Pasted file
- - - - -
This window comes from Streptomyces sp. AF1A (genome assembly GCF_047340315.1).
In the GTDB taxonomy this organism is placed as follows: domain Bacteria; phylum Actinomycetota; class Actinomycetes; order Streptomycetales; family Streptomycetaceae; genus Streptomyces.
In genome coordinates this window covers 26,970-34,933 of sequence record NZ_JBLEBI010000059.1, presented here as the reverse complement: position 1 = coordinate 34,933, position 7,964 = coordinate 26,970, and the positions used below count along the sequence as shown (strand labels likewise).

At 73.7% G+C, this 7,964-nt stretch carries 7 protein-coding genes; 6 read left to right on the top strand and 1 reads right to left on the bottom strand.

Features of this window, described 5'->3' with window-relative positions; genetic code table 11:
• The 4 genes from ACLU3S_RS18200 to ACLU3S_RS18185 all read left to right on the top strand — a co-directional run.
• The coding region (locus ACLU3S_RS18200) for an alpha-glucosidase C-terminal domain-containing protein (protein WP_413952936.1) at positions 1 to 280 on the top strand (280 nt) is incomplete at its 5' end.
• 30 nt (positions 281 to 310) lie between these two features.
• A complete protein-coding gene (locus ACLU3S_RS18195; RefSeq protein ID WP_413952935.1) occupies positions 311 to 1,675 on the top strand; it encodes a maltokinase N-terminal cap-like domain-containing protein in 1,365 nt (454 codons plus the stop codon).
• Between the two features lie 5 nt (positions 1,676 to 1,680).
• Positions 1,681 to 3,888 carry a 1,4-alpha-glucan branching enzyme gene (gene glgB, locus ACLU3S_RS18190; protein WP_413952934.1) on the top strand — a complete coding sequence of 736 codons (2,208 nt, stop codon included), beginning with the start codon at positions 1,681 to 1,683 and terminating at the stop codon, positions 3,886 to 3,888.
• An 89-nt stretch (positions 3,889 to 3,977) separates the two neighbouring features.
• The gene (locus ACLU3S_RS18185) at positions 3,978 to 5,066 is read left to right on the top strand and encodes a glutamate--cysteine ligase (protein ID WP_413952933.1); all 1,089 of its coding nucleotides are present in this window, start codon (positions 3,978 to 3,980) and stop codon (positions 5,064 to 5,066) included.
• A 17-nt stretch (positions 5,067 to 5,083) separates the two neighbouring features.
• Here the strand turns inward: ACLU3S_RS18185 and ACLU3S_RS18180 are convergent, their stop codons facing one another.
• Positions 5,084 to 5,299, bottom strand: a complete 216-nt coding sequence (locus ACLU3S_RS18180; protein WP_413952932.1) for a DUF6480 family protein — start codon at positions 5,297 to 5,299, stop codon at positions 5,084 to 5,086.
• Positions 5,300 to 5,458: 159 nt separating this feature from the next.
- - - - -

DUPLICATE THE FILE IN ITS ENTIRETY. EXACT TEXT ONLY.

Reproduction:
This window comes from Streptomyces sp. AF1A (genome assembly GCF_047340315.1).
In the GTDB taxonomy this organism is placed as follows: domain Bacteria; phylum Actinomycetota; class Actinomycetes; order Streptomycetales; family Streptomycetaceae; genus Streptomyces.
In genome coordinates this window covers 26,970-34,933 of sequence record NZ_JBLEBI010000059.1, presented here as the reverse complement: position 1 = coordinate 34,933, position 7,964 = coordinate 26,970, and the positions used below count along the sequence as shown (strand labels likewise).

At 73.7% G+C, this 7,964-nt stretch carries 7 protein-coding genes; 6 read left to right on the top strand and 1 reads right to left on the bottom strand.

Features of this window, described 5'->3' with window-relative positions; genetic code table 11:
• The 4 genes from ACLU3S_RS18200 to ACLU3S_RS18185 all read left to right on the top strand — a co-directional run.
• The coding region (locus ACLU3S_RS18200) for an alpha-glucosidase C-terminal domain-containing protein (protein WP_413952936.1) at positions 1 to 280 on the top strand (280 nt) is incomplete at its 5' end.
• 30 nt (positions 281 to 310) lie between these two features.
• A complete protein-coding gene (locus ACLU3S_RS18195; RefSeq protein ID WP_413952935.1) occupies positions 311 to 1,675 on the top strand; it encodes a maltokinase N-terminal cap-like domain-containing protein in 1,365 nt (454 codons plus the stop codon).
• Between the two features lie 5 nt (positions 1,676 to 1,680).
• Positions 1,681 to 3,888 carry a 1,4-alpha-glucan branching enzyme gene (gene glgB, locus ACLU3S_RS18190; protein WP_413952934.1) on the top strand — a complete coding sequence of 736 codons (2,208 nt, stop codon included), beginning with the start codon at positions 1,681 to 1,683 and terminating at the stop codon, positions 3,886 to 3,888.
• An 89-nt stretch (positions 3,889 to 3,977) separates the two neighbouring features.
• The gene (locus ACLU3S_RS18185) at positions 3,978 to 5,066 is read left to right on the top strand and encodes a glutamate--cysteine ligase (protein ID WP_413952933.1); all 1,089 of its coding nucleotides are present in this window, start codon (positions 3,978 to 3,980) and stop codon (positions 5,064 to 5,066) included.
• A 17-nt stretch (positions 5,067 to 5,083) separates the two neighbouring features.
• Here the strand turns inward: ACLU3S_RS18185 and ACLU3S_RS18180 are convergent, their stop codons facing one another.
• Positions 5,084 to 5,299, bottom strand: a complete 216-nt coding sequence (locus ACLU3S_RS18180; protein WP_413952932.1) for a DUF6480 family protein — start codon at positions 5,297 to 5,299, stop codon at positions 5,084 to 5,086.
• Positions 5,300 to 5,458: 159 nt separating this feature from the next.